Luckily, my family never lost their magical thinking and sense of humor about technology. My parents were easily seduced by refurbished and slightly dated American and Japanese electronic goods. We bought them as fayuca (contraband) in Tepito neighborhood, and they occupied an important place in the decoration of our "modern" middle-class home. Our huge color TV set, for example, was decorated to perform the double function of entertainment unit and involuntary postmodern altar, with nostalgic photos of relatives, paper flowers, and assorted figurines all around it. So was the humongous equipo de sonido next to it, with an amplifier, eight-track tape machine, two record players and at least fifteen speakers that constantly played a syncretic array of music, including Mexican composer Agustin Lara, Los Panchos (with Edie Gorme), Sinatra, Esquivel, and Eartha Kit. Cumbia followed Italian operas, and rock and roll alternated with racheras.(In this sense, my father was my first involuntary instructor of postmodern thought.) Though I was sure that with the scary arrival of the first microwave oven to our traditional kitchen, our delicious daily meals were going to be replaced overnight by sleazy fast food, my mother soon realized that el microondas was only good to reheat cold coffee and soup. The point was to own it, and to display it prominently as yet another sign of modernidad. (At the time, modernity in Mexico was perceived as synonymous with US technology and pop culture). When I moved North to California (and therefore into the future), I would often buy cheesy electronic trinkets for my family (I didn't regard them as "cheesy" at the time). During vacations, going back to visit my family in Mexico City such presents ipso facto turned me into an emissary of both prosperity and modernity. Once I bought an electric ionizador for grandma. She put it in the middle of her bedroom altar, and kept it there (unplugged, of course) for months. When I next saw her, she told me: "Mijito, since you gave me that thing, I can breathe much better." She never plugged it in, but she probably did. Things like televisions, short wave radios, microwave ovens, and later ionizers, walkman radios, crappie calculadoras, digital watches and video cameras were seen by my family and friends as alta tecnologia, and their function was at least as much social, ritual, sentimental, symbolic and aesthetic as it was pragmatic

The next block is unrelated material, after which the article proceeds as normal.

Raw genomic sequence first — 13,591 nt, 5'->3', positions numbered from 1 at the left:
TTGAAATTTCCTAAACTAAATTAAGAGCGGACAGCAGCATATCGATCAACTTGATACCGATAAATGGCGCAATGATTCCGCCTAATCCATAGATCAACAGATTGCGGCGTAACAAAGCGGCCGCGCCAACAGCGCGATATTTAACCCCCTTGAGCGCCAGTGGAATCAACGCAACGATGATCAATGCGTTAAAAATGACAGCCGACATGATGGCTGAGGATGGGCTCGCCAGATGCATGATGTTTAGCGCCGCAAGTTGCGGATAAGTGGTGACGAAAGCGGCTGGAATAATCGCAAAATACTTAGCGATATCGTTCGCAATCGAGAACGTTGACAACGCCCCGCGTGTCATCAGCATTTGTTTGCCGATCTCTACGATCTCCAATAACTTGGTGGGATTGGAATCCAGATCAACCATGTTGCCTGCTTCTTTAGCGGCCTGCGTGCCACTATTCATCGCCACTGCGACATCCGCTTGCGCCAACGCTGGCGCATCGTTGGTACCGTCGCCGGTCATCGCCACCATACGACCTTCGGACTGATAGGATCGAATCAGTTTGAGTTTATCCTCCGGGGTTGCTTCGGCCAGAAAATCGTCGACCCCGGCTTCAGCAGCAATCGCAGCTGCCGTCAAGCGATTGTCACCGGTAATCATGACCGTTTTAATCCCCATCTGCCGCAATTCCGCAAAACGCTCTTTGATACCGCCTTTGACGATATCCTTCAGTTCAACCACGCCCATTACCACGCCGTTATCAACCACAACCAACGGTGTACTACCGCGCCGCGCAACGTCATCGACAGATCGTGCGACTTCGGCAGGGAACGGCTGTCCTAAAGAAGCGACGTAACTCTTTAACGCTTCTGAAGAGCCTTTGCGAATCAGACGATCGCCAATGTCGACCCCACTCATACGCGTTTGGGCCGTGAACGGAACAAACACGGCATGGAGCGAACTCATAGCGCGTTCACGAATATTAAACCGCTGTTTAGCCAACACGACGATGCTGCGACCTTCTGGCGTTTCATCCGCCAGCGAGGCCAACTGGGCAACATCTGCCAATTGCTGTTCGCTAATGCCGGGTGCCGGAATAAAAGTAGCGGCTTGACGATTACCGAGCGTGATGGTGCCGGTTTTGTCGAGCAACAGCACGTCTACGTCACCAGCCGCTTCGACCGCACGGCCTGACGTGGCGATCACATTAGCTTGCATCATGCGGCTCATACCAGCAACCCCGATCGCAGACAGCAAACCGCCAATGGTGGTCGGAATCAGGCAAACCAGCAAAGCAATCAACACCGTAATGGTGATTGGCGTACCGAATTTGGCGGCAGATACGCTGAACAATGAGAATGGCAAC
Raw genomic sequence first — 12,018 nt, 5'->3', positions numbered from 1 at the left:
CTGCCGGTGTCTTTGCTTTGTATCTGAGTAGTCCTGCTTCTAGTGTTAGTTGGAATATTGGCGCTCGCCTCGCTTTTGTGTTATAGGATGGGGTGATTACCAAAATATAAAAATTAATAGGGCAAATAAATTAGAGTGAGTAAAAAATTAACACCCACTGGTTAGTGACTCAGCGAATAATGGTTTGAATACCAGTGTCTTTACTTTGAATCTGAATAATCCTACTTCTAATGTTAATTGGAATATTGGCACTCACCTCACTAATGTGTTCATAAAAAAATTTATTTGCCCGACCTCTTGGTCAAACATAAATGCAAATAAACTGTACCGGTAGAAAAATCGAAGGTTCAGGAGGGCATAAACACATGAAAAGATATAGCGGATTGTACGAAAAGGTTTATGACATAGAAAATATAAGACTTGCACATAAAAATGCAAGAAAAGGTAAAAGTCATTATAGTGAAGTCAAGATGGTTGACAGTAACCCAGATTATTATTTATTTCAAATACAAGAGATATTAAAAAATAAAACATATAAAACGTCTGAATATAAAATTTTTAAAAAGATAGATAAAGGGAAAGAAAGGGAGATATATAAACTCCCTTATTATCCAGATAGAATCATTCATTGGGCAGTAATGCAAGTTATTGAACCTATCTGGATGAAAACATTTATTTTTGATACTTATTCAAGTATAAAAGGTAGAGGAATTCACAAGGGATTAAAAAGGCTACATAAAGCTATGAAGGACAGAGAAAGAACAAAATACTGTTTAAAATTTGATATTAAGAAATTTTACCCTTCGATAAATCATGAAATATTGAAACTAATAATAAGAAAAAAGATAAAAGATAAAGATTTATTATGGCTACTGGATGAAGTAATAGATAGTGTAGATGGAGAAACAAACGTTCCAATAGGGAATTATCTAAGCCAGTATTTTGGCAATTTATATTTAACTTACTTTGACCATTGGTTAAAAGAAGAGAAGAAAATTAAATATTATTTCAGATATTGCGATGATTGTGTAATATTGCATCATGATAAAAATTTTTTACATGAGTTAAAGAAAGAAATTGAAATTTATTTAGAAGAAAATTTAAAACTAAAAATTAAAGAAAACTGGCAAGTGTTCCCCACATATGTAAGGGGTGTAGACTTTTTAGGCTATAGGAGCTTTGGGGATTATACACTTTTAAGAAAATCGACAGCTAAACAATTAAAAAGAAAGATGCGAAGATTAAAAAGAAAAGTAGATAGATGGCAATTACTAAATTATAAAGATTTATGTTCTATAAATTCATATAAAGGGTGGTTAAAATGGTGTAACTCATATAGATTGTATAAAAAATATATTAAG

It is no coincidence that in my early performance work (1979-1990), chafa (cheap or low) technology performed ritual and aesthetic functions as well. Verbigratia: For years, I used TV monitors as centerpieces for my "video-altars" on stage, and several "gettho blasters" placed in different parts of the gallery or theatre as sound environments for my performances, each with a different tape and volume. Fog machines, strobe lights, gobos, megaphones and voice filters have remained trademark elements in my performances. By 1990, I sarcastically baptized my aesthetic practice, "Aztec high-tech art." When I teamed with "Cyber Vato" Sifuentes (1991), we decided that what we were doing was "techno-rascuache art." In a Glossary of Borderismos that dates back to 1994, we defined it as "a new aesthetic that fuses performance art, epic rap poetry, interactive television, experimental radio and computer art, but with a Chicanocentric perspective and an sleazoide bent." As of today, my relationship with high technology remains unresolved. I am able to theorize about its aesthetic possibilities and political implications, but I am incapable of implementing any of my theories "hands on." Luckily, thanks to Roberto and other cyber-accomplices, at times I can pass for a "techno-performance artist."